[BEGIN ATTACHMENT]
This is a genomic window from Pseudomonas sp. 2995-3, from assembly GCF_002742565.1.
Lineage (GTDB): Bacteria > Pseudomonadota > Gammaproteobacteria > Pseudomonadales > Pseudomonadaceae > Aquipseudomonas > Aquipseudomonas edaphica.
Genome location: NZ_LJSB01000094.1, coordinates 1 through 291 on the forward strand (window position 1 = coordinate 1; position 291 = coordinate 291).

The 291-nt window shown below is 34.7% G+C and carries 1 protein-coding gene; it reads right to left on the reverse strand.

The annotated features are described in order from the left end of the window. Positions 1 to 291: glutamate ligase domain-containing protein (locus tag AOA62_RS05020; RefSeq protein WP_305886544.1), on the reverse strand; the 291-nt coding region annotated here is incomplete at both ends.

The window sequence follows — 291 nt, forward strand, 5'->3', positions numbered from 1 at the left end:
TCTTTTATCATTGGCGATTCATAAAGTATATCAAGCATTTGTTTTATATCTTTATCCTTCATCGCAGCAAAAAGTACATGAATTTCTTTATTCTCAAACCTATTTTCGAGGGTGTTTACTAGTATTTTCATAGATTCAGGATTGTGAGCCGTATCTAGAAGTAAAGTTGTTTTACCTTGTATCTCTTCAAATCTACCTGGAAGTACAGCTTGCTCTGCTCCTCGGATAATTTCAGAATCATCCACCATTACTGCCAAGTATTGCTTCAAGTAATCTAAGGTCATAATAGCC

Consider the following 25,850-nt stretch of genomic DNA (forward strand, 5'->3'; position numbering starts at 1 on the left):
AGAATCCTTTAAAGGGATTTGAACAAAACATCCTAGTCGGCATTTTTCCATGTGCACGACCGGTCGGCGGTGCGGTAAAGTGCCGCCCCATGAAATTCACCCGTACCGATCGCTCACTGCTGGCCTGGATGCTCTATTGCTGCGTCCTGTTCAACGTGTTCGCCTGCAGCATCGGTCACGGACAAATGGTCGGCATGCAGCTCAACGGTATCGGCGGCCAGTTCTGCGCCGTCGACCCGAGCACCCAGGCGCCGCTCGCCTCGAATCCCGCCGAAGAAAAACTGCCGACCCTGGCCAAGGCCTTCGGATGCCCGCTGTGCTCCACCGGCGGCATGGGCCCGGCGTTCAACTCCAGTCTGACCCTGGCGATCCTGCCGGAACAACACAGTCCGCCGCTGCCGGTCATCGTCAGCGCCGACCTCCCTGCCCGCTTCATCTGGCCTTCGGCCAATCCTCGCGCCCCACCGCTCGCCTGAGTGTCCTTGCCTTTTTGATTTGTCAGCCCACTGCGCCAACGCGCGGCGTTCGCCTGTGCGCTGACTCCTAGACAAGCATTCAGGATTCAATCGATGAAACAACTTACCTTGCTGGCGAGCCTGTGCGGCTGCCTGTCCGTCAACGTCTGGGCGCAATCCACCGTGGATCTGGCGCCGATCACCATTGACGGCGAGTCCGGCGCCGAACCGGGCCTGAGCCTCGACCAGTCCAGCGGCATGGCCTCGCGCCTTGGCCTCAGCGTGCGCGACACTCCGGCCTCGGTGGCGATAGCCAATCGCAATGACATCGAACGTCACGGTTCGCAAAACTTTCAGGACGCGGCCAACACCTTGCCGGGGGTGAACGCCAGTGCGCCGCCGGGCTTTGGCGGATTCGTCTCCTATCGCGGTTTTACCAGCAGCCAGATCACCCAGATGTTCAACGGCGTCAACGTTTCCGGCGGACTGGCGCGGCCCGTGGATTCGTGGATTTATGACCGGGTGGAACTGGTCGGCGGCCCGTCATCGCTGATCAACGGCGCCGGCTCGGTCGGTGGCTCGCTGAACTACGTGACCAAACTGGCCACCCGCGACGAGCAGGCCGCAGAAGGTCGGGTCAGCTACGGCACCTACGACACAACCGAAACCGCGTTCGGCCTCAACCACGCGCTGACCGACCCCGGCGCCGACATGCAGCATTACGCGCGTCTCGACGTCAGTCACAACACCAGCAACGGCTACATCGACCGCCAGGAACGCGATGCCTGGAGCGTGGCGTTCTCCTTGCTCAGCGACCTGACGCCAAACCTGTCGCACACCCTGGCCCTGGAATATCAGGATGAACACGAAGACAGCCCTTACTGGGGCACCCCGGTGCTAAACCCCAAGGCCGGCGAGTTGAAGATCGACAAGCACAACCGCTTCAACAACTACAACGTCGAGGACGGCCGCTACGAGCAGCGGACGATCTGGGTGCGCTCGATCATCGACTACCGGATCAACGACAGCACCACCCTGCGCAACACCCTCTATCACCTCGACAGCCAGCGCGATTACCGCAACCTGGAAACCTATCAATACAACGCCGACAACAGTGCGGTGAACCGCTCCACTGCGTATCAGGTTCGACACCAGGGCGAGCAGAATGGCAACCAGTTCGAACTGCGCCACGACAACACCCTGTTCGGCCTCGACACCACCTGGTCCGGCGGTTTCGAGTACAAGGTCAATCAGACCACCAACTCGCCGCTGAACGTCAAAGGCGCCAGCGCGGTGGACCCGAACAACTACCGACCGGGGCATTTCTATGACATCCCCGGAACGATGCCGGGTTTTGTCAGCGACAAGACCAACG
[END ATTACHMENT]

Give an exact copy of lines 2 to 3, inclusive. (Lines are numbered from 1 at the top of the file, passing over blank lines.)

Lineage (GTDB): Bacteria > Pseudomonadota > Gammaproteobacteria > Pseudomonadales > Pseudomonadaceae > Aquipseudomonas > Aquipseudomonas edaphica.
Genome location: NZ_LJSB01000094.1, coordinates 1 through 291 on the forward strand (window position 1 = coordinate 1; position 291 = coordinate 291).